In Peru, surfing the world's longest wave

Gino "Chato" Guillen surfing Chicama, on Peru's northern Pacific coast, earlier this month. He caught about the first 10 percent of what's known as the world's longest wave.
Jesus Florian Castillo

CHICAMA, Peru — The cold Pacific waters massage my dusty feet as I survey the perfectly peeling break just 60 feet in front of me.

After walking nearly a mile barefoot over a baking, rocky desert, the sensory release — and relief — coming from my suffering soles is extreme.

Surfers are a hardy bunch and will put up with all kinds of suffering to catch a wave or two. But it’s not usually like this. 

For most, wipeouts, sunburn, sharp coral, and even the risk of a hungry shark mistaking them for a juicy seal, are all taken as given.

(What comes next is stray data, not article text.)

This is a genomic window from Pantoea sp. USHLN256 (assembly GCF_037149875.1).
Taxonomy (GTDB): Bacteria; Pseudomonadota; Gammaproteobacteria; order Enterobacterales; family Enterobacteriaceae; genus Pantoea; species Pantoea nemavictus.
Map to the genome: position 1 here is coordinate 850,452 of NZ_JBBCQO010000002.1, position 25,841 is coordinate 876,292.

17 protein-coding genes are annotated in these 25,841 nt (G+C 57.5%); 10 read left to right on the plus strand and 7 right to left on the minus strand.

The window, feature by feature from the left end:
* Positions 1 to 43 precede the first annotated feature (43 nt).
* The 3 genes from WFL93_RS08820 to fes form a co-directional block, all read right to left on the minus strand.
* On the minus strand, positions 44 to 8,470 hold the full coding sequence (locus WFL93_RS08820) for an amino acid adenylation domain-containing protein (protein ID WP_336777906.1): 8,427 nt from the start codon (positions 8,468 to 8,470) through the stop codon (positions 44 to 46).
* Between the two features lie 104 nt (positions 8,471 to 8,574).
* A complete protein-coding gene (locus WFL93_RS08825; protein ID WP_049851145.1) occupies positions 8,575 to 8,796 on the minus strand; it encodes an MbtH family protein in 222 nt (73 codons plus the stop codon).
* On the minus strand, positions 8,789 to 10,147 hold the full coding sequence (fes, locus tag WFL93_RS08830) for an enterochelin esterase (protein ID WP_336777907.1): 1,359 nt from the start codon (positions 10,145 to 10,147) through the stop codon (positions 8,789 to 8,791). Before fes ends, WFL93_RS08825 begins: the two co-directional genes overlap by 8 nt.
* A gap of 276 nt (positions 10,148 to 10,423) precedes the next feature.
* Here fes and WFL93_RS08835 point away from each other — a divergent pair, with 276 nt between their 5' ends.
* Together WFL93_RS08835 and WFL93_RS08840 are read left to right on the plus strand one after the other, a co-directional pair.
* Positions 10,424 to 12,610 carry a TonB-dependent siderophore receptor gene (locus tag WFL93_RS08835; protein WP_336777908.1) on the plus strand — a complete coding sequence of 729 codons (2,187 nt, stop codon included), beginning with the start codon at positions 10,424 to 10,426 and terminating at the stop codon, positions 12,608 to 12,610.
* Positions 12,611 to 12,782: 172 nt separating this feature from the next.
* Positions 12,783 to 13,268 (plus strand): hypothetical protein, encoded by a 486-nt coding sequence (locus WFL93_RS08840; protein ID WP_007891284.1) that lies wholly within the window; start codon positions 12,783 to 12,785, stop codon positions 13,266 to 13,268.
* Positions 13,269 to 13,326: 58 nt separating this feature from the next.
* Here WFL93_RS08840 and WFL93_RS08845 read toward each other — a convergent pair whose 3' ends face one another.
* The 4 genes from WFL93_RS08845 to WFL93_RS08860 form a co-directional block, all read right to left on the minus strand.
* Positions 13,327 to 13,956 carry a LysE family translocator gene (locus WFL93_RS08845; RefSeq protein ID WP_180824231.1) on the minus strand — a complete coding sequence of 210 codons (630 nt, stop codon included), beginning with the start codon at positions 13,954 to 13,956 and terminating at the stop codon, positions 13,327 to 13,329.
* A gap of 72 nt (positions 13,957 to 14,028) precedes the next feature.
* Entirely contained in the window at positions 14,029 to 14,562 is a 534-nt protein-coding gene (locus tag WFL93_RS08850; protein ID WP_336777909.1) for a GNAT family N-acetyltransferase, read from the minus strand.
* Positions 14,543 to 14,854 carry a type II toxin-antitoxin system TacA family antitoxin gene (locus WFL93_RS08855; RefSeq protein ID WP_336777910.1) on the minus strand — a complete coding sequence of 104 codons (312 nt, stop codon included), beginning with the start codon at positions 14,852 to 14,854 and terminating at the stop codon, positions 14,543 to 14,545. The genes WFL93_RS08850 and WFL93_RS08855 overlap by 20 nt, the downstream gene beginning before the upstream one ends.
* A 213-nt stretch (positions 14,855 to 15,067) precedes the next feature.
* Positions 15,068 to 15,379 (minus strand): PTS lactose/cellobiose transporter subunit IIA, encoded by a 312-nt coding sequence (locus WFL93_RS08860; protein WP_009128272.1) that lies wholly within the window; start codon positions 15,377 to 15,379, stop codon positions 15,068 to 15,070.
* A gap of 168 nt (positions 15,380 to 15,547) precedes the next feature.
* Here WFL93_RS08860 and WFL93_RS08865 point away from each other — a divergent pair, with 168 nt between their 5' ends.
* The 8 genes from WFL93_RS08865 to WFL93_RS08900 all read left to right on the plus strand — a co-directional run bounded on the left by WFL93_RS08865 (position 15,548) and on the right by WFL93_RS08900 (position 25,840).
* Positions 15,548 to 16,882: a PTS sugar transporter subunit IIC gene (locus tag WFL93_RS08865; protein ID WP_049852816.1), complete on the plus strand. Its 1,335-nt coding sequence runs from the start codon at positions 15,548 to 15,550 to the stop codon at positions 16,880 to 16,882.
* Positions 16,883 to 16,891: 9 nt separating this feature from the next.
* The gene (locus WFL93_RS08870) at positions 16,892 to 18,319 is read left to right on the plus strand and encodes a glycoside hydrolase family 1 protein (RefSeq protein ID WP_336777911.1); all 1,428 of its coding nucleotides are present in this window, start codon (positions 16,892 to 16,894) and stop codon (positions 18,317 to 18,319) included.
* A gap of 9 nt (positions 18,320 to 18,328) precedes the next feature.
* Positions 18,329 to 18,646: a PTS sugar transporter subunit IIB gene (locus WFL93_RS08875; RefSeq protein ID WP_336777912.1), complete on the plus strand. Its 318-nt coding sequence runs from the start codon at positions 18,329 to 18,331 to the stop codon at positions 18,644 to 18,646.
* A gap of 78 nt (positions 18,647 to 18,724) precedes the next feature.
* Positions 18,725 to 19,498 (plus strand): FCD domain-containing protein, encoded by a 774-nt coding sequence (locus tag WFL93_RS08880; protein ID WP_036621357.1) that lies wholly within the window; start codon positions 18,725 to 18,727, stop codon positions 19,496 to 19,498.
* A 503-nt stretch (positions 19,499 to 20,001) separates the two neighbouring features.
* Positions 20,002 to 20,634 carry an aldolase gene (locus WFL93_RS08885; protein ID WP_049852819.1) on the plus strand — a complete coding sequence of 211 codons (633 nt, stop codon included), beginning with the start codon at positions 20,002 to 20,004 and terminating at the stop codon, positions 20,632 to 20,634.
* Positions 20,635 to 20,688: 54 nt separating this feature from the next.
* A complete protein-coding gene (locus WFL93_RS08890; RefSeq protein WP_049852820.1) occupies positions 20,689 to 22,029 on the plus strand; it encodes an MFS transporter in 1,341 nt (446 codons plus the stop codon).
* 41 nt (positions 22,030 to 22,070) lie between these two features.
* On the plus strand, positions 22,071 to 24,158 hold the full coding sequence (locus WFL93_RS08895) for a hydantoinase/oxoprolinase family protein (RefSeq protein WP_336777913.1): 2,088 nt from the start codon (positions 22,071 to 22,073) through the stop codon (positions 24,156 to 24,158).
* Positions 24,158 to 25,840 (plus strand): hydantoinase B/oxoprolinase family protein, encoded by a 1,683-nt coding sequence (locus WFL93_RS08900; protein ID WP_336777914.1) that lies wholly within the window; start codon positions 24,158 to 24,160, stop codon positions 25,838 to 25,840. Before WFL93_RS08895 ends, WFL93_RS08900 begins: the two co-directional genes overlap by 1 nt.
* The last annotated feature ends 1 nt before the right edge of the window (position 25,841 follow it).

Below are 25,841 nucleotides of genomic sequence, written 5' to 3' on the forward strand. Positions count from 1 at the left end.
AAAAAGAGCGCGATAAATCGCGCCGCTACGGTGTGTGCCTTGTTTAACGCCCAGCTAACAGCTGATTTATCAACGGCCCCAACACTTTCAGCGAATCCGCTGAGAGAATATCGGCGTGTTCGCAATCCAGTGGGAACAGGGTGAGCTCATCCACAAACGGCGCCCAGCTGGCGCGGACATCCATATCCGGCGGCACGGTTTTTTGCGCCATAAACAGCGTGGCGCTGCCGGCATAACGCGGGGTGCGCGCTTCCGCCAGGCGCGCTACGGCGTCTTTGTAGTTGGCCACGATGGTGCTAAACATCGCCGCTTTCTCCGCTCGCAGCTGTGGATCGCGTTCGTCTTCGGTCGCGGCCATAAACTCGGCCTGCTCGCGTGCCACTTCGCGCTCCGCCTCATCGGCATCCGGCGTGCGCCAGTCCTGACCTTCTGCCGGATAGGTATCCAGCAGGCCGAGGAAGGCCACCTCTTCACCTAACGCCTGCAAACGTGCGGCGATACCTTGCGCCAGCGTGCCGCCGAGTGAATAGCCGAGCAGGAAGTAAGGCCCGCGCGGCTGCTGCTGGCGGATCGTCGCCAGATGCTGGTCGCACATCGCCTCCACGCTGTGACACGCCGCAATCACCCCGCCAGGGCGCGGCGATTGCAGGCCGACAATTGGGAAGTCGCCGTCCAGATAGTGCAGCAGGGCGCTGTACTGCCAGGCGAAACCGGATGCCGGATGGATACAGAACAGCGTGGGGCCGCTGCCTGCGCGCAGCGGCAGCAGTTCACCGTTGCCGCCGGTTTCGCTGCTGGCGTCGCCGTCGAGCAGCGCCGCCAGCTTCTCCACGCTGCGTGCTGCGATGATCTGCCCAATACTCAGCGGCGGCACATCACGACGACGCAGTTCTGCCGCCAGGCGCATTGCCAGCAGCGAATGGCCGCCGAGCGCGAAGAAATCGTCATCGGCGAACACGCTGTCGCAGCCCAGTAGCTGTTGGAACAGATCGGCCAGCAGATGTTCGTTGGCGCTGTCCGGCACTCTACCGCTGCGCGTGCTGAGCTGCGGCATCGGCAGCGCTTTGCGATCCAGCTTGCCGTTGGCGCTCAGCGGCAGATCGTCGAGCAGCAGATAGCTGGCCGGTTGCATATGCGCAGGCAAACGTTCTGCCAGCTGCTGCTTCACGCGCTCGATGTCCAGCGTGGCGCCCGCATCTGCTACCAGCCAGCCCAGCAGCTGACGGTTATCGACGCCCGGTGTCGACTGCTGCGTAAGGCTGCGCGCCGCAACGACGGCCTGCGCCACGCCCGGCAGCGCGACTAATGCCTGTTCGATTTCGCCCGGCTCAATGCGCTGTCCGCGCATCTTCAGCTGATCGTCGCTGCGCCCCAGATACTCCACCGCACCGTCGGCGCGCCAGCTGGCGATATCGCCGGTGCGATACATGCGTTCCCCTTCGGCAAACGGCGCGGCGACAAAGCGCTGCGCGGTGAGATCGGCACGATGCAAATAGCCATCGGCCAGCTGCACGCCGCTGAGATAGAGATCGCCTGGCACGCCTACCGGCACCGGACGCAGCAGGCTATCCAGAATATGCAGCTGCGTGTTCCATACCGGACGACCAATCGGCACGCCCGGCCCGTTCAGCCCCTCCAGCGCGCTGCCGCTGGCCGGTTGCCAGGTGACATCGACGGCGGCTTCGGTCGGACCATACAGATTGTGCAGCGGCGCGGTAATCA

Then there’s the paddling. That’s how surfers reach the break, lying face down on their boards, moving through the water front-crawl style.

It’s exhausting, slow work. Along with leaden arms, an aching back and a crick in your neck, you also have to avoid having your board slammed into your face by walls of seawater that pack more horsepower than an NFL lineman.

And all that for what amounts to a few fleeting seconds of the undeniably thrilling sensation of harnessing the ocean’s power and riding a wave. Even at some of the world’s best-known breaks, a ride can last under 10 seconds.

But not at Chicama. This remote, windswept break off Peru’s arid northern shore is thought to be the world’s longest wave. No one’s really sure, but the consensus among surfers is that its mile-long left is the record-holder. Check out what has to say. Or’s take.

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